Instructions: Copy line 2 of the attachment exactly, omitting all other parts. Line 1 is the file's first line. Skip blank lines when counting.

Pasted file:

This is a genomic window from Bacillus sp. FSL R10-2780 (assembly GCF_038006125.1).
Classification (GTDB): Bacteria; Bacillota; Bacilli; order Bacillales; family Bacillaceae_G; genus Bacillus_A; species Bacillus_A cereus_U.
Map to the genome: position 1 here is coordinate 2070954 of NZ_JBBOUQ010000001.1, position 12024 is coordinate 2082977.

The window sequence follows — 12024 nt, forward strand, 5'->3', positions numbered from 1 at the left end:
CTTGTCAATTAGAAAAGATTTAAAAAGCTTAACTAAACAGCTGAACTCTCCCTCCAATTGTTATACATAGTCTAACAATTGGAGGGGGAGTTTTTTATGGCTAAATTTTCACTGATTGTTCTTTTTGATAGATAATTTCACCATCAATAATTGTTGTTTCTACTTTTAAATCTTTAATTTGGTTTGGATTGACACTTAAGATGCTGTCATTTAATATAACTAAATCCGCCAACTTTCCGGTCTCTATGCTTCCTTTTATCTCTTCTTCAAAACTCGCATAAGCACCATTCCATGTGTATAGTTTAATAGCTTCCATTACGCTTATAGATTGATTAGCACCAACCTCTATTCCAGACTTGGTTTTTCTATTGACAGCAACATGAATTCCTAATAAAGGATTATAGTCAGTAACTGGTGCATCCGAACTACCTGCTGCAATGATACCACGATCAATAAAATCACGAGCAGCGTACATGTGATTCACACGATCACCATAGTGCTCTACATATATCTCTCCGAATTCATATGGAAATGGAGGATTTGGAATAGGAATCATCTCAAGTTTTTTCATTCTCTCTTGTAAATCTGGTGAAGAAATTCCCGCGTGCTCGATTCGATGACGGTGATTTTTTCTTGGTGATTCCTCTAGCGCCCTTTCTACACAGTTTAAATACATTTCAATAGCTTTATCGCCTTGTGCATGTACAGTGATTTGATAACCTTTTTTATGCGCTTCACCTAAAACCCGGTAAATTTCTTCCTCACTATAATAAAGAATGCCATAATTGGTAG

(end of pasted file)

Classification (GTDB): Bacteria; Bacillota; Bacilli; order Bacillales; family Bacillaceae_G; genus Bacillus_A; species Bacillus_A cereus_U.